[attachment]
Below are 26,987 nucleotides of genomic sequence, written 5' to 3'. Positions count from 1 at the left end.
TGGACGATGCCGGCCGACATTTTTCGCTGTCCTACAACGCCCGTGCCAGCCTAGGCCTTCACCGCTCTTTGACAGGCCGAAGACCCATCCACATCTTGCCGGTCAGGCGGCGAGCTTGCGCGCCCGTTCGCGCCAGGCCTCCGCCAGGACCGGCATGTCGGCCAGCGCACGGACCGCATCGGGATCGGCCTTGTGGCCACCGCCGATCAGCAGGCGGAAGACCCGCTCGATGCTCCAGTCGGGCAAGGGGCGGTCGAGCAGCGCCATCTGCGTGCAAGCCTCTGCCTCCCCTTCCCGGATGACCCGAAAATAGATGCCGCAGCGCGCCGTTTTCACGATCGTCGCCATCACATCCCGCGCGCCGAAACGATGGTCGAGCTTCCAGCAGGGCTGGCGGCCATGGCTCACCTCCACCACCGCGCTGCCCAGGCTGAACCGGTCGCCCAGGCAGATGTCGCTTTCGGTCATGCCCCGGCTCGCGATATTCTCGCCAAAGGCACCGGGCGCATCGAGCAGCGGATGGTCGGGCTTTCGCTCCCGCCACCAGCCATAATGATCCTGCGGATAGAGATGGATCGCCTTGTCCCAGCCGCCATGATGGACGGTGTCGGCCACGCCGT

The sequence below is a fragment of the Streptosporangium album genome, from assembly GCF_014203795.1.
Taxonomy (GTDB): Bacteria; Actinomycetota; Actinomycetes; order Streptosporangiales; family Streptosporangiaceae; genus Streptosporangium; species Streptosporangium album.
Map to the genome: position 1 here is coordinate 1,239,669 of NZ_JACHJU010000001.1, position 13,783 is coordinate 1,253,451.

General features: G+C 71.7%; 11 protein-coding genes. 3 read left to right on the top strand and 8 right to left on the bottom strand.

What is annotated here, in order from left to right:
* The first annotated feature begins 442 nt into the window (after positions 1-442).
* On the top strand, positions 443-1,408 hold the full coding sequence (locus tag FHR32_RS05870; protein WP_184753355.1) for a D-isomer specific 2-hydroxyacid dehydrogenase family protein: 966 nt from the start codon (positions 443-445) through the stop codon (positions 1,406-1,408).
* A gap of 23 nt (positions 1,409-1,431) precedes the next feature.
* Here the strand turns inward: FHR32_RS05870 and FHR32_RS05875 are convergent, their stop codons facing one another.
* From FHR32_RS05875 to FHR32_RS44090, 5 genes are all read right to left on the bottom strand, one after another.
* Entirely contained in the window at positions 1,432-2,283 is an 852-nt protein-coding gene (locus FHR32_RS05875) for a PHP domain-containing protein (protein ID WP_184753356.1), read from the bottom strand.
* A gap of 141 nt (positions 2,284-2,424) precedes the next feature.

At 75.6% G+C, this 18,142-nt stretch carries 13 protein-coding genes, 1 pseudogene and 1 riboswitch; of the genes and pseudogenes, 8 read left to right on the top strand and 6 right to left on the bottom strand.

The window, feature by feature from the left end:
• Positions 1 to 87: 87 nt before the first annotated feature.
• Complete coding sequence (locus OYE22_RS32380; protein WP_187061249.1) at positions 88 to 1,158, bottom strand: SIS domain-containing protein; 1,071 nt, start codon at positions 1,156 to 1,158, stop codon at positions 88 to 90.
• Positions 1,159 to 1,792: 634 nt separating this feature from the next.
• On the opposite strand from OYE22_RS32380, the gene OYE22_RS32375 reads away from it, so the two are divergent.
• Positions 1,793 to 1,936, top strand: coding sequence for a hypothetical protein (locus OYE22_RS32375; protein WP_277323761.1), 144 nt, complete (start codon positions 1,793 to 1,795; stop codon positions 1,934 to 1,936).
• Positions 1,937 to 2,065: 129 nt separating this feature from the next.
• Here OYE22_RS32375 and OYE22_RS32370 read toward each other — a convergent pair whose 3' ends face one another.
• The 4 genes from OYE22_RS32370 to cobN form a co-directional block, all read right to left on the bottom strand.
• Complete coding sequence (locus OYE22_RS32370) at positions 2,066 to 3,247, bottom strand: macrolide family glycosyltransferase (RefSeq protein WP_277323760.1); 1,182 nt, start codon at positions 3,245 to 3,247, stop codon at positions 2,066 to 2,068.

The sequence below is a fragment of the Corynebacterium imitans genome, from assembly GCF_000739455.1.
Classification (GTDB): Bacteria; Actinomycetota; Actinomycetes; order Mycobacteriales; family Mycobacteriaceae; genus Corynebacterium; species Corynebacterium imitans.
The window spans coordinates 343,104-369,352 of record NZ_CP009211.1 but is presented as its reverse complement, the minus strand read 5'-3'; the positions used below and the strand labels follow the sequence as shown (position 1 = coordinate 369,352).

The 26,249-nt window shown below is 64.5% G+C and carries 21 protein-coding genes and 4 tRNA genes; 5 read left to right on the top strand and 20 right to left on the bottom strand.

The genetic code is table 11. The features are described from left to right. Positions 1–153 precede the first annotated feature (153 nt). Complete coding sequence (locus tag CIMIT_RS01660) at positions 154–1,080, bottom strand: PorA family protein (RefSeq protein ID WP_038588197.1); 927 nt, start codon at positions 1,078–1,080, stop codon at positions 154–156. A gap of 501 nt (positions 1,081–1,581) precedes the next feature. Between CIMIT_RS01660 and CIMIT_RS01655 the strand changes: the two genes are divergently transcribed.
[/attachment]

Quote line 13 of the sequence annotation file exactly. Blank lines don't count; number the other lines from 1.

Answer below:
* Entirely contained in the window at positions 1,432-2,283 is an 852-nt protein-coding gene (locus FHR32_RS05875) for a PHP domain-containing protein (protein ID WP_184753356.1), read from the bottom strand.